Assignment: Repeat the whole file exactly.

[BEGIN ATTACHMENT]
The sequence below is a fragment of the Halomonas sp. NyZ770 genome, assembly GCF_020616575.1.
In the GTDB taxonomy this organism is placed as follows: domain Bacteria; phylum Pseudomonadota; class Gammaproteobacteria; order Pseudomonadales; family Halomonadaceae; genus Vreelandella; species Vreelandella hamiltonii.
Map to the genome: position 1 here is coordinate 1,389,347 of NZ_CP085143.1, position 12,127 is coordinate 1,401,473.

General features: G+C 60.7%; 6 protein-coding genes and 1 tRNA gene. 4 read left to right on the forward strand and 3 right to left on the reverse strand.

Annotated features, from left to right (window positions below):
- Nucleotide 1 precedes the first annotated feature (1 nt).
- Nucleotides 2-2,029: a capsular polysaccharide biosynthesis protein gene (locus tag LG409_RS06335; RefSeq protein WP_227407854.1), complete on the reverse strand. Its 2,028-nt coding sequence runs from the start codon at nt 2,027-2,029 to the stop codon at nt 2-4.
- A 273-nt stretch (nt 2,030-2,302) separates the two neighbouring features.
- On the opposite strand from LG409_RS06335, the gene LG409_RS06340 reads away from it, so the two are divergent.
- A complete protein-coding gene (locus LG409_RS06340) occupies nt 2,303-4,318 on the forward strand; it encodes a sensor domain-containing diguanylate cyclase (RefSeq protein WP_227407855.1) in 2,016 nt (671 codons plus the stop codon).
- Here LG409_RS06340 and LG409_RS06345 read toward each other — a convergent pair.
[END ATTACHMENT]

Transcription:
The sequence below is a fragment of the Halomonas sp. NyZ770 genome, assembly GCF_020616575.1.
In the GTDB taxonomy this organism is placed as follows: domain Bacteria; phylum Pseudomonadota; class Gammaproteobacteria; order Pseudomonadales; family Halomonadaceae; genus Vreelandella; species Vreelandella hamiltonii.
Map to the genome: position 1 here is coordinate 1,389,347 of NZ_CP085143.1, position 12,127 is coordinate 1,401,473.

General features: G+C 60.7%; 6 protein-coding genes and 1 tRNA gene. 4 read left to right on the forward strand and 3 right to left on the reverse strand.

Annotated features, from left to right (window positions below):
- Nucleotide 1 precedes the first annotated feature (1 nt).
- Nucleotides 2-2,029: a capsular polysaccharide biosynthesis protein gene (locus tag LG409_RS06335; RefSeq protein WP_227407854.1), complete on the reverse strand. Its 2,028-nt coding sequence runs from the start codon at nt 2,027-2,029 to the stop codon at nt 2-4.
- A 273-nt stretch (nt 2,030-2,302) separates the two neighbouring features.
- On the opposite strand from LG409_RS06335, the gene LG409_RS06340 reads away from it, so the two are divergent.
- A complete protein-coding gene (locus LG409_RS06340) occupies nt 2,303-4,318 on the forward strand; it encodes a sensor domain-containing diguanylate cyclase (RefSeq protein WP_227407855.1) in 2,016 nt (671 codons plus the stop codon).
- Here LG409_RS06340 and LG409_RS06345 read toward each other — a convergent pair.